For a moment, place yourself in Daniel Cummings situation. Imagine your wife, (someone you love, cherish) has just been raped! Imagine the humiliation, the defenselessness, the rage suffered by Daniel Cummings at that time. Rape is a horrible crime...in fact, more horrible than murder, for at least if you're murdered, you don't have to live with the thought of the violence that's been committed against you.

Counselor, New York, Women Against Rape.
(reviewed the day of purchase)
Review by: Barry Holcomb on April 11, 2016 :
A Cry For Justice is a one of a kind book that brought tears to my eyes. Why is this man still in prison... after reading Daniel Cummings book...I now find myself asking the tough question... If this was my wife, or daughter, or my mother, what would I have done? I would have probably done the same thing that Daniel Cummings did when he could find no other recourse for justice.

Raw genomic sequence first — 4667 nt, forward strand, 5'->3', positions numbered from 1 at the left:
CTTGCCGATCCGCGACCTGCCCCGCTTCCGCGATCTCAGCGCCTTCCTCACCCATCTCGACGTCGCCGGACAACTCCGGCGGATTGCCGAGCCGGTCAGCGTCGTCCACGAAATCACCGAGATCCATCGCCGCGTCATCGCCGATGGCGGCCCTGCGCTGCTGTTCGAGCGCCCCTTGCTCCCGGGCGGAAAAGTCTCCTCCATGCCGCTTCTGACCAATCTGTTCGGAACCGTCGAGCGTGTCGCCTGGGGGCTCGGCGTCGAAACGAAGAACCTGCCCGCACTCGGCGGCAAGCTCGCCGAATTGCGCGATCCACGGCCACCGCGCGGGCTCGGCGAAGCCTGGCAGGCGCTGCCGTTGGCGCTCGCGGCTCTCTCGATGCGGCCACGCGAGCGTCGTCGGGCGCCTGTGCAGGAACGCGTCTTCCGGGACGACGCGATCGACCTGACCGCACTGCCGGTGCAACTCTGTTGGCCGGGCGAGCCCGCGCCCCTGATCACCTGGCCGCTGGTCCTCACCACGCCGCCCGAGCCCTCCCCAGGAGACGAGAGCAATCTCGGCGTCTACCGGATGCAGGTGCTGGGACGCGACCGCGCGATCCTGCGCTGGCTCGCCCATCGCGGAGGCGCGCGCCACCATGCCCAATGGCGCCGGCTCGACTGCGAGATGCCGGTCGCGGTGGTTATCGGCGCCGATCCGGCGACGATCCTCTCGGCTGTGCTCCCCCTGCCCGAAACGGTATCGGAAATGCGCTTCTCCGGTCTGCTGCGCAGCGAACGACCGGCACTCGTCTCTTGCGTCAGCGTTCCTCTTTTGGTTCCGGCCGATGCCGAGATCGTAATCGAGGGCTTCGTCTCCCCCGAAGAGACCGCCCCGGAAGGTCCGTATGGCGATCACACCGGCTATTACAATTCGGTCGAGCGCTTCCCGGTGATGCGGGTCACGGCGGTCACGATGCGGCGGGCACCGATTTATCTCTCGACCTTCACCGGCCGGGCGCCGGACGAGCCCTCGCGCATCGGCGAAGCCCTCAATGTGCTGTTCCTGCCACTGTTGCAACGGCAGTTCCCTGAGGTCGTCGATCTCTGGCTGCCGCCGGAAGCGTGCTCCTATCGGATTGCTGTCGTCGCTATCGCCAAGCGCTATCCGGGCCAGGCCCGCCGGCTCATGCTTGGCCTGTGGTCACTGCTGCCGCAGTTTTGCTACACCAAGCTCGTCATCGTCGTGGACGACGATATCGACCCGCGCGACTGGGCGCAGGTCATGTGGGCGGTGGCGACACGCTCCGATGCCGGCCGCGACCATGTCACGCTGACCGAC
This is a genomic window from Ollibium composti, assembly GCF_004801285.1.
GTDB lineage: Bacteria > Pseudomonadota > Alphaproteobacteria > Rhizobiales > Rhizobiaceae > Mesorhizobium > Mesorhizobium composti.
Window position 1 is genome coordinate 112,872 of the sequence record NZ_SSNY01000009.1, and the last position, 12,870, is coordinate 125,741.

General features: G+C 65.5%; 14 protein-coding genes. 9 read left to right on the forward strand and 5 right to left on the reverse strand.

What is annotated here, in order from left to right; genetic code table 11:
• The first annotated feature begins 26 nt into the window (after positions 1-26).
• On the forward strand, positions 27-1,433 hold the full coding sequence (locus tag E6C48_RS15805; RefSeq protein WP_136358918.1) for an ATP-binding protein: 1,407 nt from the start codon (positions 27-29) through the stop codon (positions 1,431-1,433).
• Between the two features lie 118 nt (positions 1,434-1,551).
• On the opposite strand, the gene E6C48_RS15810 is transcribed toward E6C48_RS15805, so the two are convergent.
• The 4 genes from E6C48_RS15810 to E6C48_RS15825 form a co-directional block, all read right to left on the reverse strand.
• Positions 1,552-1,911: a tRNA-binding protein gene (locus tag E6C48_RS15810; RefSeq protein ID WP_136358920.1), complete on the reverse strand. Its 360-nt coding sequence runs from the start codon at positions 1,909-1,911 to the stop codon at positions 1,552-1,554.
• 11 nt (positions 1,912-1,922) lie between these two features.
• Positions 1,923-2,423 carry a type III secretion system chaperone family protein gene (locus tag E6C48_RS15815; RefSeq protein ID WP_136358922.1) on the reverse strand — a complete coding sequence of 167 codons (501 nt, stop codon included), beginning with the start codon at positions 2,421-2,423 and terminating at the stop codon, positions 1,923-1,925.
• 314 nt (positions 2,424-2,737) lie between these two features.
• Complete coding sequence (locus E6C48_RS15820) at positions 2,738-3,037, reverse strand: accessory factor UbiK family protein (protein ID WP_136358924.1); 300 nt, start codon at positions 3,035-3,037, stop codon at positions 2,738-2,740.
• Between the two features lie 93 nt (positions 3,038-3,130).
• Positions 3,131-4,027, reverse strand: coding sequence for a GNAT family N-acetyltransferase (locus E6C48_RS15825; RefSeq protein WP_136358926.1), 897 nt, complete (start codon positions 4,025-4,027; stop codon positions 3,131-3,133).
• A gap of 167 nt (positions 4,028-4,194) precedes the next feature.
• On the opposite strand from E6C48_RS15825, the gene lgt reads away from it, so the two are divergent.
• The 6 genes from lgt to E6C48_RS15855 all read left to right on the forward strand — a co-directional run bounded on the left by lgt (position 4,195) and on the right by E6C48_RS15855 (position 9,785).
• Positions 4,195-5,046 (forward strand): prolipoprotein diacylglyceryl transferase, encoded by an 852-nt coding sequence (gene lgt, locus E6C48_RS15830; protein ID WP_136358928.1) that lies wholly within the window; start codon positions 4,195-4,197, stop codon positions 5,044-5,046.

Student - John Jay College of Criminal Justice.
(reviewed the day of purchase)
Review by: Larry Huddleston on April 11, 2016 :
A Cry For justice reads like an unending drama that magnifies the human spirit. This book is a raw description of what it actually means to live and experience human emotions that inspire and hinder human action and at times coerce these actions, which are at times, best to ignore. The overwhelming moments of learning that his wife was brutally raped is told from a man at the time who was raised to respond in a certain way.
From his upbringing, it had been instilled in Daniel to protect his family the best way he knew possible. When the time came to respond as a citizen and report this brutal crime, Daniel Cummings escorted his wife to the authorities in the state of Pennsylvania as any law abiding adult. The aftermath of this joint decision with his wife, resulting in Daniel Cummings eventually taking the law into his own hands, and this encounter has kept Daniel Cummings in prison for over 40 years.
(reviewed the day of purchase)